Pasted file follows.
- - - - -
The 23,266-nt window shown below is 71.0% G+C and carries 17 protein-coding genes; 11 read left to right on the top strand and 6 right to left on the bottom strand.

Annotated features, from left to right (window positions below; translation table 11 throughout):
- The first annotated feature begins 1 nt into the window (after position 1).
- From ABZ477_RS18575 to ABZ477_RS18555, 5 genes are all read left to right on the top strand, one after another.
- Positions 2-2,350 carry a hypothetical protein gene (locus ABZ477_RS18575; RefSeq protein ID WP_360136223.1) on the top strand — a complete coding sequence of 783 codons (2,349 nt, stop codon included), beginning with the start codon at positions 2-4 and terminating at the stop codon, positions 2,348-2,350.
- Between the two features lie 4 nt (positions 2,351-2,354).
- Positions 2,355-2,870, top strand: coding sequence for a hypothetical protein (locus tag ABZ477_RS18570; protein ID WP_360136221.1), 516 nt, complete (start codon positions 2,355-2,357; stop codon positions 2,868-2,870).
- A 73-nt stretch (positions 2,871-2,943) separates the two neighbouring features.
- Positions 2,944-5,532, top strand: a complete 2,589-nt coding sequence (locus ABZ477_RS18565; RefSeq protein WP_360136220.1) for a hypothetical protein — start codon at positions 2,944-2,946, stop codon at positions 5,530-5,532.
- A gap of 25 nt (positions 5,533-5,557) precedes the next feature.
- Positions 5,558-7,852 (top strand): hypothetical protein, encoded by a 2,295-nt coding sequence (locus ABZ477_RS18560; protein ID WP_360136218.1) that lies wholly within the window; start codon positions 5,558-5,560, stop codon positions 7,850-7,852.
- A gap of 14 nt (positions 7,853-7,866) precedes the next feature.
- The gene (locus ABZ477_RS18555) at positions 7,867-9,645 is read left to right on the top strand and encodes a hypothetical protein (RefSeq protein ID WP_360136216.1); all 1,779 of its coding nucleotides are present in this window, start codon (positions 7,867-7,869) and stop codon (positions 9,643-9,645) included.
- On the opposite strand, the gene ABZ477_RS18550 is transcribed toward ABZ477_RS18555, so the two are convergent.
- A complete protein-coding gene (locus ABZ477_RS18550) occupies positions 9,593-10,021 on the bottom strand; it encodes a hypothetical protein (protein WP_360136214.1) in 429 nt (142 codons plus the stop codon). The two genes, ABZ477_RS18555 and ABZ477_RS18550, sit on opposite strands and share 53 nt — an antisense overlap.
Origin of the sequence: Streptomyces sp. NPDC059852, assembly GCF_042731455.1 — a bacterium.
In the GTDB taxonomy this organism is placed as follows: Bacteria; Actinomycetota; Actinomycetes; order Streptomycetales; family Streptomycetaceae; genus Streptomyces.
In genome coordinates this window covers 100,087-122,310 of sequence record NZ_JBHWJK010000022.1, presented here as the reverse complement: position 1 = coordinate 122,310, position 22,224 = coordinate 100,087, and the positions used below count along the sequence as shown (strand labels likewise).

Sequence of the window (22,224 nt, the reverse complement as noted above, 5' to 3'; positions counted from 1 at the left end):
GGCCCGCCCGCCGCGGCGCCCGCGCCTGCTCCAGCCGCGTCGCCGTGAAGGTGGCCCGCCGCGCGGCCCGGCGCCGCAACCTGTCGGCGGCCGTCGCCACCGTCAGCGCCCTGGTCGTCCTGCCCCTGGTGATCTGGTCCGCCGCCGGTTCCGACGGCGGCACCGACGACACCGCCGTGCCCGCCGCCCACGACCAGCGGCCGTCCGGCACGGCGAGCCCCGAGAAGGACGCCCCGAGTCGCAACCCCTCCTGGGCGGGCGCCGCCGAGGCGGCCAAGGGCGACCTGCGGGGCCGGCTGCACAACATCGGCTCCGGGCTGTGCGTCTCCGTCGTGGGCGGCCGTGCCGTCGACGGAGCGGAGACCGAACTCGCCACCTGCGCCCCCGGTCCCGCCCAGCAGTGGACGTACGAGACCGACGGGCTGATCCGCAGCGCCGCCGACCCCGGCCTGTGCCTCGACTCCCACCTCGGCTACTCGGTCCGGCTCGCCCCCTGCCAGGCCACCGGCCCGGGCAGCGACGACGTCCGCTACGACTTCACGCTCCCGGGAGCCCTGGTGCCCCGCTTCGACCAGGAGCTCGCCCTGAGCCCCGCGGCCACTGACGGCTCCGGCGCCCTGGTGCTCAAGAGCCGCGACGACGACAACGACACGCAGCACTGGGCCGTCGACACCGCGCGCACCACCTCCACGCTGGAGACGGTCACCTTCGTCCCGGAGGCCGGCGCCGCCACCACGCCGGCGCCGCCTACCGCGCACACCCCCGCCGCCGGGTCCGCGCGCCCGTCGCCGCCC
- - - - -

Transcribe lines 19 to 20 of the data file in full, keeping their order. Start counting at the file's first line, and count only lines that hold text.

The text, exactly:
Sequence of the window (22,224 nt, the reverse complement as noted above, 5' to 3'; positions counted from 1 at the left end):
GGCCCGCCCGCCGCGGCGCCCGCGCCTGCTCCAGCCGCGTCGCCGTGAAGGTGGCCCGCCGCGCGGCCCGGCGCCGCAACCTGTCGGCGGCCGTCGCCACCGTCAGCGCCCTGGTCGTCCTGCCCCTGGTGATCTGGTCCGCCGCCGGTTCCGACGGCGGCACCGACGACACCGCCGTGCCCGCCGCCCACGACCAGCGGCCGTCCGGCACGGCGAGCCCCGAGAAGGACGCCCCGAGTCGCAACCCCTCCTGGGCGGGCGCCGCCGAGGCGGCCAAGGGCGACCTGCGGGGCCGGCTGCACAACATCGGCTCCGGGCTGTGCGTCTCCGTCGTGGGCGGCCGTGCCGTCGACGGAGCGGAGACCGAACTCGCCACCTGCGCCCCCGGTCCCGCCCAGCAGTGGACGTACGAGACCGACGGGCTGATCCGCAGCGCCGCCGACCCCGGCCTGTGCCTCGACTCCCACCTCGGCTACTCGGTCCGGCTCGCCCCCTGCCAGGCCACCGGCCCGGGCAGCGACGACGTCCGCTACGACTTCACGCTCCCGGGAGCCCTGGTGCCCCGCTTCGACCAGGAGCTCGCCCTGAGCCCCGCGGCCACTGACGGCTCCGGCGCCCTGGTGCTCAAGAGCCGCGACGACGACAACGACACGCAGCACTGGGCCGTCGACACCGCGCGCACCACCTCCACGCTGGAGACGGTCACCTTCGTCCCGGAGGCCGGCGCCGCCACCACGCCGGCGCCGCCTACCGCGCACACCCCCGCCGCCGGGTCCGCGCGCCCGTCGCCGCCC